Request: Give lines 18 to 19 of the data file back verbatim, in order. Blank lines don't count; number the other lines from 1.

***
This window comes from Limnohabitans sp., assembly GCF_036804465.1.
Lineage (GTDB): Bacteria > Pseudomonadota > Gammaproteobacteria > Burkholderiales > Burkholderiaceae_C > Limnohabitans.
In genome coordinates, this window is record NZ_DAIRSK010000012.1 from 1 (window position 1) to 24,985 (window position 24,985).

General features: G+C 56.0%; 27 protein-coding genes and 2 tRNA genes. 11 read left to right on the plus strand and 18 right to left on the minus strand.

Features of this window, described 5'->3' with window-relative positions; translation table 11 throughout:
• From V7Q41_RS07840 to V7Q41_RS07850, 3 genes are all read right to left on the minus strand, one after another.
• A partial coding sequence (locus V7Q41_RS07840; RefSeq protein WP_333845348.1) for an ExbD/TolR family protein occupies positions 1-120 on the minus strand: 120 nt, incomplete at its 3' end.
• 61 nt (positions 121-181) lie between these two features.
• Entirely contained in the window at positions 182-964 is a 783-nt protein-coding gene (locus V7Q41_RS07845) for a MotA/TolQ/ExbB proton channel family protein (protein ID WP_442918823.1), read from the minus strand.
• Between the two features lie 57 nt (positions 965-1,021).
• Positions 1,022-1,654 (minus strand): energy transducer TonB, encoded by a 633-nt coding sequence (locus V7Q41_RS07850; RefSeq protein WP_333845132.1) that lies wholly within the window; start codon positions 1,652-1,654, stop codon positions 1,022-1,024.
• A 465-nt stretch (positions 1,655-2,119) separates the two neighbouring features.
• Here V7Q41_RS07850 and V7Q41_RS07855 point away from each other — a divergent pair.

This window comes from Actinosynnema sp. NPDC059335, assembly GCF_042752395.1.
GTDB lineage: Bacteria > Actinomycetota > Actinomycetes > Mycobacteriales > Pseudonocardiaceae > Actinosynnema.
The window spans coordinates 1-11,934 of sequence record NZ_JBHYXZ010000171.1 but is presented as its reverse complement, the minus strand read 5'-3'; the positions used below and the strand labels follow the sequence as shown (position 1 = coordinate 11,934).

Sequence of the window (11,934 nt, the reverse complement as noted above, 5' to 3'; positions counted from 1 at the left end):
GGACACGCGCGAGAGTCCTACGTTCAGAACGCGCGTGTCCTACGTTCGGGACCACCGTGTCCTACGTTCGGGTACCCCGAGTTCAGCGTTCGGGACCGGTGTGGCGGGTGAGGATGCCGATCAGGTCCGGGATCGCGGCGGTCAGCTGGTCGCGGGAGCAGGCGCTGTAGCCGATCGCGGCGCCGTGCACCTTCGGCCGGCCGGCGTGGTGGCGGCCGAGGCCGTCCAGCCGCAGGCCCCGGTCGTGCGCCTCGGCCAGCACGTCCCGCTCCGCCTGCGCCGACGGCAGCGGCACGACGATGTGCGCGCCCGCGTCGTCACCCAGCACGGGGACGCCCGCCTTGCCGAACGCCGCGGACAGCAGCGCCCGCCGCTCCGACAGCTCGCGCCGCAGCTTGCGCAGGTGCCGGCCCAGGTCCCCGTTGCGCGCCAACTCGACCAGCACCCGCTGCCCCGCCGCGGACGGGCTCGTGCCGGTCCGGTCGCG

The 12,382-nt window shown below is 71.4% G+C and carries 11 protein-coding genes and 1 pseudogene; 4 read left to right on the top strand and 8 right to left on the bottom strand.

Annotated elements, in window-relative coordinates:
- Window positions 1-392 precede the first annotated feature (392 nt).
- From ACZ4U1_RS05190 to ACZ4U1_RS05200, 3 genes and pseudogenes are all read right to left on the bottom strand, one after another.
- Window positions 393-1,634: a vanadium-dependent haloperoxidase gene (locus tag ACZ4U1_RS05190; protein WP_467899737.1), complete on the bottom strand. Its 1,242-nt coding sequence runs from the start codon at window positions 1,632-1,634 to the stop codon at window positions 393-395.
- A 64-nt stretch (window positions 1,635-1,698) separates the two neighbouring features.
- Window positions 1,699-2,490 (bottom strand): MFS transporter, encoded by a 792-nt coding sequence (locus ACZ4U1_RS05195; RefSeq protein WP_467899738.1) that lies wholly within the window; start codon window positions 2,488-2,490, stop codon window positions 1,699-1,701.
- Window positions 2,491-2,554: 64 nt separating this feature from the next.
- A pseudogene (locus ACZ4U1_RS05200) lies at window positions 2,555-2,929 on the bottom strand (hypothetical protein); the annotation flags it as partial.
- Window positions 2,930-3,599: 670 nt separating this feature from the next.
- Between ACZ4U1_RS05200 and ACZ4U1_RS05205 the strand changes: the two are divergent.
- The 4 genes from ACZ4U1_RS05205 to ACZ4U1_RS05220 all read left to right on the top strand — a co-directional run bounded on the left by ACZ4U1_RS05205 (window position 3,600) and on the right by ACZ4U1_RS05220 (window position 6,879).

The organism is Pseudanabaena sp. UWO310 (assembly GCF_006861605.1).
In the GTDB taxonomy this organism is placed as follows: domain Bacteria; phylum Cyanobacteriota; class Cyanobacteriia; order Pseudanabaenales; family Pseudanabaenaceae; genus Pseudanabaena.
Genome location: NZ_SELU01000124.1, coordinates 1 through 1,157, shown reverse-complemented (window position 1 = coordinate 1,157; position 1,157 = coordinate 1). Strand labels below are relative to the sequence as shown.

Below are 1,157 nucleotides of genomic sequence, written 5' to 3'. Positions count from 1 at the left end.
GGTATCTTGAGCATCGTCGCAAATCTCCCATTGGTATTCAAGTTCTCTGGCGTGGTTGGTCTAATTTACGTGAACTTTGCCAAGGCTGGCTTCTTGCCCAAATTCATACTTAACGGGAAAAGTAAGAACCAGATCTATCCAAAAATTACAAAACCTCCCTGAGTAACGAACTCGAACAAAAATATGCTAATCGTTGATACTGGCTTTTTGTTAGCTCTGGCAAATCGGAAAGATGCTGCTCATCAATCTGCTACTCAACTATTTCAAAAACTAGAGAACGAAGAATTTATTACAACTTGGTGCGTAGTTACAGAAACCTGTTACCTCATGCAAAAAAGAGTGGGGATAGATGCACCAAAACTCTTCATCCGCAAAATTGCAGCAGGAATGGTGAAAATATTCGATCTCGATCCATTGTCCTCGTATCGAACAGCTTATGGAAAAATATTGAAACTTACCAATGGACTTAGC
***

GGACACGCGCGAGAGTCCTACGTTCAGAACGCGCGTGTCCTACGTTCGGGACCACCGTGTCCTACGTTCGGGTACCCCGAGTTCAGCGTTCGGGACCGGTGTGGCGGGTGAGGATGCCGATCAGGTCCGGGATCGCGGCGGTCAGCTGGTCGCGGGAGCAGGCGCTGTAGCCGATCGCGGCGCCGTGCACCTTCGGCCGGCCGGCGTGGTGGCGGCCGAGGCCGTCCAGCCGCAGGCCCCGGTCGTGCGCCTCGGCCAGCACGTCCCGCTCCGCCTGCGCCGACGGCAGCGGCACGACGATGTGCGCGCCCGCGTCGTCACCCAGCACGGGGACGCCCGCCTTGCCGAACGCCGCGGACAGCAGCGCCCGCCGCTCCGACAGCTCGCGCCGCAGCTTGCGCAGGTGCCGGCCCAGGTCCCCGTTGCGCGCCAACTCGACCAGCACCCGCTGCCCCGCCGCGGACGGGCTCGTGCCGGTCCGGTCGCG

The 12,382-nt window shown below is 71.4% G+C and carries 11 protein-coding genes and 1 pseudogene; 4 read left to right on the top strand and 8 right to left on the bottom strand.